Caught the ferry over from Eceabat to Cannakale & drove south wards to Troy, which to start with didn't seem much except a pile of rocks but got better as it went along, but still I htink we are getting a bit spoilt & picky .Forunatley we had the place to ourselves & just as we were leaving there was a huge queue of coaches coming in.It was really hard to appreciate Troy as it was all rather overgrown & they had only just started strimming areas for the imminant tourist season.

Photo Ataturk's famous words.

Photo queue for the treasury at the Topkapi palace

Photo Aya Sophia

Moving on

Set off the next day for the Gallipoli penninsular after stocking up on Baclava,Turkish delight, photo film (yes you can still buy it), and petrol.
We spent a couple of days around Gallipoli visiting lots of the Anzac memorials & cemetries, Turkeys being the most impressive as you would imagine & quite rightly so. We had a very humbling couple of days. It's hard to imagine what it was like back in 1915 for these soliders & what was the point now of so many deaths, 50,000 in just the first few days.
The Gallipoli pennisular is beautiful & we found a perfect off road track right on the beach camping spot where we chilled for a day in the sun & both had our first open air showers & hairwash.

Day 2

We spent the day queueing but are quite naughty because at any oppotunity we queue jump ( well life is definitely too short to be wasting it standing in queues) we're getting pretty good at it now & can generally get 2/3rds ahead. Topkapi palace, so much to see but so many queues,the Harem was thought provoking but too many people & very hard to really submerge your self in it.
Visited the Basilica Cistern, a massive underground water store built 1500 years ago, again an awesome sight to see, if you didn't know where the entrance was you would walk right past & not even know that the cistern was under your feet while walking the streets. The Turkish tourist board really need to do something about the cheesy supermarket music they were playing though, surely part of the whole atmosphere is hearing the echo's and the water.
Headed for The Grand bazzaar after a lunch break of Turkish pizza & Baclava for dessert, bite size layered filo pastry drenched in honey & ground pistacio's, so good. Had some fun wondering around the bazzaar then spent the evening down by the waters edge eating a fresh fish baguette & Gary had a Donner.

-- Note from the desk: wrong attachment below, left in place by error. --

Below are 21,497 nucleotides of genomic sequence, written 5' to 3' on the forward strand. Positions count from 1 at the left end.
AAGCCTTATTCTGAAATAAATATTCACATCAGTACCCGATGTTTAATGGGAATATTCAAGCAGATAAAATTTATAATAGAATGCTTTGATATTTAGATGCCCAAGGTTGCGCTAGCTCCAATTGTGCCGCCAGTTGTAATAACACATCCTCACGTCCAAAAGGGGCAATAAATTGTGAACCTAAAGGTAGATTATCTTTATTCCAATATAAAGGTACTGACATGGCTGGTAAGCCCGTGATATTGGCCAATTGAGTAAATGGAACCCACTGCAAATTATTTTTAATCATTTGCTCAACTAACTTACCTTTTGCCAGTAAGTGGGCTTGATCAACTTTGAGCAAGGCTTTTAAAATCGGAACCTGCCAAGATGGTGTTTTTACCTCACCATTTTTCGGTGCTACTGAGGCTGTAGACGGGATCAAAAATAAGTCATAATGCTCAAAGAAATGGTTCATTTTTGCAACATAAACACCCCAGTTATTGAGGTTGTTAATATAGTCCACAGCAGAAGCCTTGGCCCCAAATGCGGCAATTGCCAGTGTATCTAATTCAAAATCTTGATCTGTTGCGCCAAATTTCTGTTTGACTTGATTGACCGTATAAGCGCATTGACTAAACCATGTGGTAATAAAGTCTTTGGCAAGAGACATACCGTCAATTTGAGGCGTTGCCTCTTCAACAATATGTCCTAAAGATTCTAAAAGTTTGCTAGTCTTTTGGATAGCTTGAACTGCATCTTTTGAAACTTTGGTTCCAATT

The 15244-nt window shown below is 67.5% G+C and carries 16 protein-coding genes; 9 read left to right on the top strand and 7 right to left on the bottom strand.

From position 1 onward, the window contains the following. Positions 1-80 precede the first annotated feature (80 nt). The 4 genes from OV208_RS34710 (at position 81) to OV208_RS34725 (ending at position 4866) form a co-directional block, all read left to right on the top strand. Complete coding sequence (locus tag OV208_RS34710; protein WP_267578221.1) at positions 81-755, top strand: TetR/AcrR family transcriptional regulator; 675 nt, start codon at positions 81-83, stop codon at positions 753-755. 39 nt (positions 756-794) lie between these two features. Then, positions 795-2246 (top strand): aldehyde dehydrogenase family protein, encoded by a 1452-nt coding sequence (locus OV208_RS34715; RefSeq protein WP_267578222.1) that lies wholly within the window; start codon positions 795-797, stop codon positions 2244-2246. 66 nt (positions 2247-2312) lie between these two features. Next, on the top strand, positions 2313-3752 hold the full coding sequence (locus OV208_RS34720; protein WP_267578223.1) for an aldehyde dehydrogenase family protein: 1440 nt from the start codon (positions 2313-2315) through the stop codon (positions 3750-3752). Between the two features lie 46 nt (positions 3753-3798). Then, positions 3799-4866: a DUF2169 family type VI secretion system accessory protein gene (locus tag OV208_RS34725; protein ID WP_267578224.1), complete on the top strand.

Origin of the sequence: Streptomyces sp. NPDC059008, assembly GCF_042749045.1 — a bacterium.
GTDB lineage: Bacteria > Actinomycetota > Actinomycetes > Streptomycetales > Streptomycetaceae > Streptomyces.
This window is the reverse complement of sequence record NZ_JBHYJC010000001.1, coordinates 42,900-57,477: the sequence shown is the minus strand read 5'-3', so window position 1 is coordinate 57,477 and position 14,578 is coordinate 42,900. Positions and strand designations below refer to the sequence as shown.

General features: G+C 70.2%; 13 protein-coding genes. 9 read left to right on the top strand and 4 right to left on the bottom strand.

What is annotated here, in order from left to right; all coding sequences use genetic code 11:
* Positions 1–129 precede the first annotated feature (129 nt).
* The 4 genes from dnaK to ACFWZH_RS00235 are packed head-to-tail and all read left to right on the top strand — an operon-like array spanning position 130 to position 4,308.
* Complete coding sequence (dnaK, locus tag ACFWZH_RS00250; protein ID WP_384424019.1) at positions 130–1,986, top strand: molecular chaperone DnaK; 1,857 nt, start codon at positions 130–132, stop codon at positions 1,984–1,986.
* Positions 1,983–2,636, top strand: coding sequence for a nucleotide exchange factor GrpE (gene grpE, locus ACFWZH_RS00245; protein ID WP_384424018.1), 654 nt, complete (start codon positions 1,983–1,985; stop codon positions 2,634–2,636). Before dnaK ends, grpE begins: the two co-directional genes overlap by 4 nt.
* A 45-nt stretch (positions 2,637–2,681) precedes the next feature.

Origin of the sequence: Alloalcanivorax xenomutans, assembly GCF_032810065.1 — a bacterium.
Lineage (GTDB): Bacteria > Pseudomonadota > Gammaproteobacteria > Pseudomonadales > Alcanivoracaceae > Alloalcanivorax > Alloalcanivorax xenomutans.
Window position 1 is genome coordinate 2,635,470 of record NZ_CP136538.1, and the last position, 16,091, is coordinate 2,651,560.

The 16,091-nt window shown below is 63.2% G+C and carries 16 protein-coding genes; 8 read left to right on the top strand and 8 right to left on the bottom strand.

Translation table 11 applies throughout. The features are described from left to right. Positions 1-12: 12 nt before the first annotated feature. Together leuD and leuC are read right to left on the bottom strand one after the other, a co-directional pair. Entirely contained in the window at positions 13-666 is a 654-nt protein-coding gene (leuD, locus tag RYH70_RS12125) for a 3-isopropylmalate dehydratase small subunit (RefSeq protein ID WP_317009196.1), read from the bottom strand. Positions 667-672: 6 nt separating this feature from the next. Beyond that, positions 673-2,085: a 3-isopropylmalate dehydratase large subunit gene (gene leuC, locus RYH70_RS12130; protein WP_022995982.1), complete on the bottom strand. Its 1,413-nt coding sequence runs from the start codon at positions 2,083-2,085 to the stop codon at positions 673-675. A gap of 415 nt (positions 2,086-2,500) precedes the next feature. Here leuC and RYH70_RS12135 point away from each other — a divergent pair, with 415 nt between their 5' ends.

Photo Blue Mosque


So, enough of Gary's waffling.
Treated ourselves to a bit of luxury, a double with ensuite in a brand spanking new hostel right in the heart of the old city.The great thing about Istanbul is that all the sights are conveniently within walking distance of each other.
We spent the next two days strolling around, taking in the Blue mosque which we didn't think was very blue & smelt of smelly feet really badly as of course you have to take your shoes off but I really think they should also make the tourists wash their feet like the locals do before entering the mosque.
The Aya Sophia was much more impressive inside than out & I stood in amazement & wonder of how it was built, it was so vast, very very impressed, google it. It was built in about 500 AD and was originally a cristian cathedral before being converted into a mosque before being converted into a museum by Attaturk who didn't do religion. (I'll let Gary tell you about Attaturk, he was pretty cool we reckon)
Spent the evening in the new part of town in a little back streets buzzing with lively bars & resturants.

Monday, 11 May 2009

Photo. Turks

More indulgent waffle

There have been alot, really alot ( Hi Wouter, again) of wars in Yurp, too many. It sometimes freaks us out when after all the battlefields, castles, cemetaries etc we've seen, how many people there would be here now if they were all suddenly alive. (We've just been to Galipolli aswell but more of that later). It's actually been quite humbling seeing how many people fought and died for our freedom in only the last century. But I think how old this continent is pervades. I know the rest of the world has it's ancient civilisations and heres the thing.. I think they are still intouch with their past some still living in it which, don't get me wrong, is great. The fact that they still follow ancient traditions and still use ancient techniques for going about various things (building, cooking, praying etc) is awesome; but Yurp has moved on, mixed up and got jiggy with it to the extent that we now move things forward on a global scale and this I think more than anything makes it seem old because we can relate to history because we see it taking place so recently. Phew, am I making sense? And; we can see our history.. it's all around us from the 17th century coaching inn we call our local pub to Stonehenge to Bath to the Uffizi to.. to .. to.. and Europeans? Who can say we have an identity when we are so mixed up, and that's great! So there. I'm going to bed.

Photo-The Joy of 4 wheel drive.

Indulgent waffle

Just before going into to detail about Istanbul ('cos I know you all love details!?) I'm gonna jot down a few thoughts about the countries known collectively in the West Country as Yurp.